According to the most recent McKinsey Global Survey on digital transformations, more than eight in ten respondents say their organisations have undertaken such efforts in the past five years. Digital transformation provides a valuable opportunity to move away from manual processes, increase productivity and efficiency, and allow leaders to focus on more strategic initiatives.

For a digital transformation programme to truly create impact, it requires a solid strategy, foundation, and core: The ERP application. ERP bridges the gap between business challenges and technology, simplifying functions such as finance management, accounting, and inventory management. Cloud-based ERP accelerates the speed of transformation while providing a single version of the truth to business users. When used correctly, ERP guides and supports the business on a daily and real-time basis, bringing revolutionary change to processes and how work gets done.


The ERP core contains all the business rules which drive decisions, processes, and other business systems that require data and instructions. This is what will eventually automate the business, drive enhanced return on investment, and create a competitive edge in the modern business environment.

The ERP strategy should be to maximise on all available functionality within the core application, reducing application and process duplication, ultimately reducing cost and business complexity.

ERP: A Friend for Life

When investing in ERP, don’t think short term. A strong ERP core can support the business beyond three to five years, and more likely closer to 10 to 15. Consider current needs, but also how the business will grow to ensure that decisions are made with longevity and the future business model in mind. Many business applications such as customer relationship management systems are short to medium term. ERP is the business foundation and not a short-term strategy. Implementing a future-fit ERP solution, organisations can easily incorporate new, emerging technologies such as business intelligence (BI), artificial intelligence (AI), and the internet of things (IoT). This will not only make the transformation process easier but also opens the door to greater efficiencies and growth, as well as opportunities to innovate. ERP fundamentally changes the business, if you allow ERP to lead your digital transformation programme.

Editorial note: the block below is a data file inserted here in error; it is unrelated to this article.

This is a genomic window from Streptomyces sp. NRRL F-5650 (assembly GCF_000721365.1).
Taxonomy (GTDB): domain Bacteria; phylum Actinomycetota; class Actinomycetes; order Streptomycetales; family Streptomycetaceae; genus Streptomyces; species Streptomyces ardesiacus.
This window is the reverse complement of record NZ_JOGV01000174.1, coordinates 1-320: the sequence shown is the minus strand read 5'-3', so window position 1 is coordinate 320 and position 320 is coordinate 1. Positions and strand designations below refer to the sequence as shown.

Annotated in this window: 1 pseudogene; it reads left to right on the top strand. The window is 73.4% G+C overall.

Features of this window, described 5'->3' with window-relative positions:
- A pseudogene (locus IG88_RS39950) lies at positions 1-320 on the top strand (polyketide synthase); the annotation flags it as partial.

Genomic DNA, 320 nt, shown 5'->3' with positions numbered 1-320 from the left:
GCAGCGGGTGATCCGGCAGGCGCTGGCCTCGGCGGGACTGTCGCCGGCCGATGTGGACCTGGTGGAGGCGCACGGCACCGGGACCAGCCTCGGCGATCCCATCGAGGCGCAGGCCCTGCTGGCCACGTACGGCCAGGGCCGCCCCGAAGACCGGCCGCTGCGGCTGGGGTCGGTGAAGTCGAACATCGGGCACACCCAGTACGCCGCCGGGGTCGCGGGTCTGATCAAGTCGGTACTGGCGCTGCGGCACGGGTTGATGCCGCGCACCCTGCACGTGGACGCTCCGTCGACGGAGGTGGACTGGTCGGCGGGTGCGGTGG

ERP Leading the Digital Transformation

Digital transformation failures are predominantly associated with no clear strategy or being underfunded. McKinsey finds that fewer than one-third of organisational transformations succeed at improving a company’s performance and sustaining those gains. Ironically, the lack of strategy creates the underfunding issue.

A strong digital transformation strategy involves a radical reimagining of how the organisation uses technology. Organisations that retrofit current processes to fit their new technology rather than rebuild their operations to most effectively use new technology are limiting ROI. Cloud provides an opportunity to accelerate the transformation and eliminate customizations. Organisations that take a “do what has always been done” approach are more likely to end up with one-off customisations that vendors may not support for long. These customizations also likely don’t follow leading practice recommendations, further lowering the probability of project success.

Along with a strong digital strategy should be a strong strategy to change. Humans are creatures of habit and not comfortable with changes to their habits. Having a solid Organisational Change Management (OCM) plan can help. According to the global leader in change management best practice research Prosci®, the number one indicator of project success is active and visible sponsorship from leadership. Faster and more active adoption is more likely when executives and business leaders show strong support for change, as well as feeling they understand why change is happening.

The digital transformation strategy exists because the business requires it for sound and justified reasons, including scaling up, improved security, market drivers, customer requirements or modernisation. Conversely, the biggest risk to the business is the digital transformation programme.

Risk can be mitigated by building the core first in the ERP layer and then allowing the ERP to drive the digital transformation in achievable and manageable sprints. These sprints should be aligned with the business operational and financial strategies for the duration of the digital transformation.

Digital transformation is a large step for most organisations, but one that can come with big rewards for those who plan correctly. Focusing on the core, your organisation’s ERP system allows for the largest competitive advantage and future growth.

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